An uncertain future
Although many lobsters are appearing to fare well this season, the summer heat hasn’t let up. This summer, a temperature of 68.8 degrees Fahrenheit was recorded in the Gulf of Maine, an all-time record. According to Gulf of Maine Research Institute, this year’s has been the fourth warmest summer on record overall, coming in behind 2021, 2012, and 2020.
Much of the summer temperature increases can be blamed on marine heat waves — a period of five or more days where sea surface temperatures are in the 90th percentile compared to average.
“A new [marine] heat wave event began on June 25 and has continued through today,” Adam Kemberling, a research technician from the Gulf of Maine Research Institute, said in early September. “The recent strong influence of the Gulf Stream will tend to keep temperatures here warmer relative to the past, but this area has a lot of seasonal and interannual variability; fall storms or other weather patterns could disrupt the current heat wave.”
The Gulf of Maine, warming faster than 96 percent of the world’s oceans, is uniquely vulnerable to these marine heat waves, which could portend a concerning future for area lobsters.
Past lobster seasons have already been affected by these heat waves.
In 2012, an early-season marine heat wave caused the lobster catch to ramp up earlier than normal in the spring, leading to a price collapse. The heat wave contributed to the warmest spring and second warmest year on record in the gulf. That summer forced the industry to adapt, and there has not been a marine heat wave-related disruption since.
While this summer’s temperature highs didn’t seem to disrupt the year’s catch, researchers are worried about future seasons.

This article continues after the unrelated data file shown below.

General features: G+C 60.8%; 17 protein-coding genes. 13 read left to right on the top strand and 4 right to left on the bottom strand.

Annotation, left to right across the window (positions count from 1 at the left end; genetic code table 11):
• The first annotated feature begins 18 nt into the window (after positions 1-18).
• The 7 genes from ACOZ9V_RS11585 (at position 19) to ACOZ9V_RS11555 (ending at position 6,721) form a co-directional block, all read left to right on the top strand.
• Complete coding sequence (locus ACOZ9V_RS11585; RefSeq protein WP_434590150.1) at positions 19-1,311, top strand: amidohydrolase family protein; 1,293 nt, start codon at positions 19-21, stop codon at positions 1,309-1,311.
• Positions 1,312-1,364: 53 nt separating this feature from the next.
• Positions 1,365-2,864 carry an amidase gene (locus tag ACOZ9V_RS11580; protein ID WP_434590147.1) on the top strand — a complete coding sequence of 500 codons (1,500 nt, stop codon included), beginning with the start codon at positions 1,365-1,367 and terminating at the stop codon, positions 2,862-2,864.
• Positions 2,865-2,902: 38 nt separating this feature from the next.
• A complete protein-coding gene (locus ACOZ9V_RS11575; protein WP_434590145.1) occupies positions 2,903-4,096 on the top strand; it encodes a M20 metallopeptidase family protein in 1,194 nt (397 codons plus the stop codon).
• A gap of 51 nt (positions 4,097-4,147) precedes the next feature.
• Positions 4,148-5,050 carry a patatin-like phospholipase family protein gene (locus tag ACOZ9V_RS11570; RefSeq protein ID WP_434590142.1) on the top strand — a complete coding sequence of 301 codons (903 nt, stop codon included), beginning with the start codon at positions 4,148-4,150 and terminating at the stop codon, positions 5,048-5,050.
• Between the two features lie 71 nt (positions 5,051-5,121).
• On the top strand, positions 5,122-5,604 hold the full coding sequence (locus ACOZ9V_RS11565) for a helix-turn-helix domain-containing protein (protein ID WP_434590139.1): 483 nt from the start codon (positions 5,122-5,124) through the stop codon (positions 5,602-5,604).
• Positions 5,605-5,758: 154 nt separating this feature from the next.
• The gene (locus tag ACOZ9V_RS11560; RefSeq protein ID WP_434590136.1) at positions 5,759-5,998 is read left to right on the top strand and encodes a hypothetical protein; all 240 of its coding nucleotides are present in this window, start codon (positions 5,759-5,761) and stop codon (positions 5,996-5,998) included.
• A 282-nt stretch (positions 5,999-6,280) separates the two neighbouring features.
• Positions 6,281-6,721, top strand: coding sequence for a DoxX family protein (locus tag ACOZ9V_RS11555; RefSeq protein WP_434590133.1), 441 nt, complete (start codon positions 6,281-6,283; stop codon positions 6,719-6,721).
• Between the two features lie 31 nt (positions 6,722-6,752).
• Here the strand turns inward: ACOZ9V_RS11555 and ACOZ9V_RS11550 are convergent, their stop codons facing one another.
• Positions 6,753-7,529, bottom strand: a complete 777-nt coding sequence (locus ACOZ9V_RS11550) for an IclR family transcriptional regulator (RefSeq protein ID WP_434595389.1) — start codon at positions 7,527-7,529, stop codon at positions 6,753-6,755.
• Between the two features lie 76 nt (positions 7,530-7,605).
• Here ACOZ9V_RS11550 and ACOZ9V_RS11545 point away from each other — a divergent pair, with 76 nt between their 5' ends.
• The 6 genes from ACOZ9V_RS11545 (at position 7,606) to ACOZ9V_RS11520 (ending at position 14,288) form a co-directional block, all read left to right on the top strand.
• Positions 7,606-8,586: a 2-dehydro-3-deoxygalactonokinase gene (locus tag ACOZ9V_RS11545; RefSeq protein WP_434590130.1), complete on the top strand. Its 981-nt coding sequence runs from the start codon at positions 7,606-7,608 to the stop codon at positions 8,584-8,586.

Katie Wagner, a spokesperson for National Oceanic and Atmospheric Administration Fisheries, said projected warming over the next 80 years suggests deeper and colder areas of the Gulf of Maine will increasingly become the only areas suitable for lobster habitats. Lobster will be able to thrive to the north, further away from popular lobstering areas right off the coast of southern Maine.
“Warming ocean waters due to climate change are forcing American lobster populations to a deeper and more northerly distribution than ever before,” Wagner said. “Lobster populations are increasing at the cooler (northern) edge of their range, and declining at the warmer (southern) edge of the range due to reproductive failure — fewer juvenile lobsters living to adulthood to reproduce.”
Mills also warns that deeper water layers will also be impacted long-term by temperature rises, which could affect the thermocline layer.
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“Deep waters in the Gulf of Maine have been warming as well, and in much of the gulf, surface and bottom temperatures are correlated with one another,” Mills said.
In nearby areas without a protective thermocline layer, lobsters have already fled the area. In the coastal waters south of Cape Cod, warming sea temperatures from climate change have dramatically reduced lobster populations, leading to the collapse of the local lobster industry over the past four decades.
According to NOAA, registered lobster landings dipped by 97.7 percent in New York state from 1996 to 2014. In Connecticut and Rhode Island, lobster landings have dipped 96.6 percent and 70.3 percent from their most profitable years, respectively.